Catholicism continued to be persecuted under the Communist regime from the 1950s. Current Stalinist ideology claimed that the Church and religion in general were about to disintegrate. To begin with, Archbishop Wyszyński entered into an agreement with the Communist authorities, which was signed on 14 February 1950 by the Polish episcopate and the government. The Agreement regulated the matters of the Church in Poland. However, in May of that year, the Sejm breached the Agreement by passing a law for the confiscation of Church property.
On 12 January 1953, Wyszyński was elevated to the rank of cardinal by Pius XII as another wave of persecution began in Poland. When the bishops voiced their opposition to state interference in ecclesiastical appointments, mass trials and the internment of priests began—the cardinal being one of its victims. On 25 September 1953 he was imprisoned at Grudziądz, and later placed under house arrest in monasteries in Prudnik near Opole and in Komańcza monastery in the Bieszczady Mountains. He released on 26 October 1956.
Pope John Paul II, who was born in Poland as Karol Wojtyla, often cited the persecution of Polish Catholics in his stance against Communism.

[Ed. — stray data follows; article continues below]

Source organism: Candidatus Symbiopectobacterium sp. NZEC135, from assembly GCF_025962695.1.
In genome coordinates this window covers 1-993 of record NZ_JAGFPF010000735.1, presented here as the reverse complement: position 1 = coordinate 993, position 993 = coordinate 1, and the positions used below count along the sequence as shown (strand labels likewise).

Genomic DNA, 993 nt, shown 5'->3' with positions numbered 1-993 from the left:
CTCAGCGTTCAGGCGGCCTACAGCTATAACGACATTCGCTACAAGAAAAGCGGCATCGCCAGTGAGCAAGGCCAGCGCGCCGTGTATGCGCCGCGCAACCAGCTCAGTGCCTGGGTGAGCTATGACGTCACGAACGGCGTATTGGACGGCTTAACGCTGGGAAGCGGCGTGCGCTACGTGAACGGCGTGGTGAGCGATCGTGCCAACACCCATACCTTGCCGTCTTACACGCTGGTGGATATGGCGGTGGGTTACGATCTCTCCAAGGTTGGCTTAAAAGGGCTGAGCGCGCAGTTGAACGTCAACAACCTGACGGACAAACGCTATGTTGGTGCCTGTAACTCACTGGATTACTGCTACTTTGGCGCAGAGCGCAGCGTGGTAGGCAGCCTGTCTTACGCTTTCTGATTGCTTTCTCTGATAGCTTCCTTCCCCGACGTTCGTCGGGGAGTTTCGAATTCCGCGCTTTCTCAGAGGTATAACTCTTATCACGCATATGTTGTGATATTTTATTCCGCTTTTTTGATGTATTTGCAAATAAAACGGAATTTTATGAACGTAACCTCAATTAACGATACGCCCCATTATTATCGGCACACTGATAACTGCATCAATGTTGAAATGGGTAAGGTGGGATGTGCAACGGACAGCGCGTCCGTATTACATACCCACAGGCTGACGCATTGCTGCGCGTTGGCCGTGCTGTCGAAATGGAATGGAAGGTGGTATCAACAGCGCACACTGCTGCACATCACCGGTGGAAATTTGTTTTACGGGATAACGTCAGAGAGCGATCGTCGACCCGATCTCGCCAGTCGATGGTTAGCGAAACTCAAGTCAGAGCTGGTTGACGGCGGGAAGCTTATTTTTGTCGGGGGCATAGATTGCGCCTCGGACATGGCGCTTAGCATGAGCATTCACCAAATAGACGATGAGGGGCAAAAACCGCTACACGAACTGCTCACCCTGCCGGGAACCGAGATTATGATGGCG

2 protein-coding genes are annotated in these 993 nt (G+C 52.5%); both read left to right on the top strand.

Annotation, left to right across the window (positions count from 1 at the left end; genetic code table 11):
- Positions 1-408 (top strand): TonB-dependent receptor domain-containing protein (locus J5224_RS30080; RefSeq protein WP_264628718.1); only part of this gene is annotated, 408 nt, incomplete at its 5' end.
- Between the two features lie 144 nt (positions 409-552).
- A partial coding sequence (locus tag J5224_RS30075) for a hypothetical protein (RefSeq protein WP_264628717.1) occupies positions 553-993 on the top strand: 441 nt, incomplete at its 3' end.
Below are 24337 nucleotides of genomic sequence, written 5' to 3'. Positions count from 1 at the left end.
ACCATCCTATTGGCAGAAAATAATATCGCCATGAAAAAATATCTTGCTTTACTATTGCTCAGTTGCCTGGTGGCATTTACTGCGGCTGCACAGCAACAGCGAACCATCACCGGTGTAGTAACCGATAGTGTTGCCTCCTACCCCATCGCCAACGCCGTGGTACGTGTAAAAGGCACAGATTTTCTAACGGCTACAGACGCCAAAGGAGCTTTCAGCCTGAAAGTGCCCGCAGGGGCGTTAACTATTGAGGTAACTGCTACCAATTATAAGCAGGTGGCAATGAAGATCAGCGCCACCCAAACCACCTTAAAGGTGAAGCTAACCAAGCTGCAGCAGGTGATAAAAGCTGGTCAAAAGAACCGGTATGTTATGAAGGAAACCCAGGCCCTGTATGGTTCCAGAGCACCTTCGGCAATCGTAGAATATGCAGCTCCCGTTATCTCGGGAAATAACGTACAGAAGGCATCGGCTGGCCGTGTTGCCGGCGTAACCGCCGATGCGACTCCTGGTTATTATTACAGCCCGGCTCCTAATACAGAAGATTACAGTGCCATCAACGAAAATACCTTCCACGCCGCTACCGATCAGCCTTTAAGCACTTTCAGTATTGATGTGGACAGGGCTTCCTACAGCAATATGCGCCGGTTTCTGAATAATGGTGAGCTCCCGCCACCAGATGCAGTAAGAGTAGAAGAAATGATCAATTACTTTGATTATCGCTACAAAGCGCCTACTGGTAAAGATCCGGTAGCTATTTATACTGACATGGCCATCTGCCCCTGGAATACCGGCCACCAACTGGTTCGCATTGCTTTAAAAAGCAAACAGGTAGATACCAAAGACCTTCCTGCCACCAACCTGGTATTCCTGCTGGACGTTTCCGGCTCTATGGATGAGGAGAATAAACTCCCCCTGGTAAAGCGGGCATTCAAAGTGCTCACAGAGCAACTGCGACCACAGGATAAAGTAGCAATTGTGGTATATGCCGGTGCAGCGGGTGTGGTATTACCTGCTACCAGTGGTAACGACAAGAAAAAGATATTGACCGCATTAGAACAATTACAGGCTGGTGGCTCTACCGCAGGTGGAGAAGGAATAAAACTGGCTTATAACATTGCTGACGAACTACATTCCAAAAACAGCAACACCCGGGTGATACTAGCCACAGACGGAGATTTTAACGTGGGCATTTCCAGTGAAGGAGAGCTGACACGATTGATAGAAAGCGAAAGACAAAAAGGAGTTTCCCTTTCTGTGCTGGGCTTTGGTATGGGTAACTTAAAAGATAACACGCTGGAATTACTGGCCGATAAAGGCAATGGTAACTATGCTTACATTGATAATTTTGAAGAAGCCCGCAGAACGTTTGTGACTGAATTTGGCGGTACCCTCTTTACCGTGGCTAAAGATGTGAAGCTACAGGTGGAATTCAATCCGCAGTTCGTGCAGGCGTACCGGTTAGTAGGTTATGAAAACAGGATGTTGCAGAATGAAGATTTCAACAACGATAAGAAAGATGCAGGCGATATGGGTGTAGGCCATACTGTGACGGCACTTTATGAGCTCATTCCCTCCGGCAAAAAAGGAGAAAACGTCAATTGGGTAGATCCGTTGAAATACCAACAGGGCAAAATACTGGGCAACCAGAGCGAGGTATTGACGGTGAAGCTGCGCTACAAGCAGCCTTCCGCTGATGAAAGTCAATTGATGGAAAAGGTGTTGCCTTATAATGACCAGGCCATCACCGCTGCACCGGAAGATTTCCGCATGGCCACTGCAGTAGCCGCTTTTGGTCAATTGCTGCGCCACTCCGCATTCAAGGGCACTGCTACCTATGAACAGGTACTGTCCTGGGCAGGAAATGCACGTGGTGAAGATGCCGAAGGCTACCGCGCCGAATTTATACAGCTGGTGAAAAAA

Orthodox Christianity 
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Less widely known has been the anti-Catholicism found in countries where the Orthodox Christian Churches have prevailed historically. This form of anti-Catholicism has its roots in the Great Schism between the Western and Eastern Church in 1054, and the Sack of Constantinople by Catholic forces from Western Europe, though unsupported by the pope, during the Fourth Crusade in 1204. About the sack Pope John Paul II gave a public apology during his visit in Greece in 2001, an historically Orthodox country, (Greeks are considered the cultural heirs of the Byzantine Empire). He was the first pope to visit Greece in 1291 years.
Non-Christian nations 
Sri Lanka 
A Buddhist-influenced government took over 600 parish schools in 1960 without compensation and secularized them. Attempts were made by future governments to restore some autonomy.
In apologetics 
Daniel Goldhagen claims that people are labelled falsely as "anti-Catholic" by defenders of the Church to avoid answering legitimate questions and to prevent "a sober scholarly appraisal" of the Church's deeds.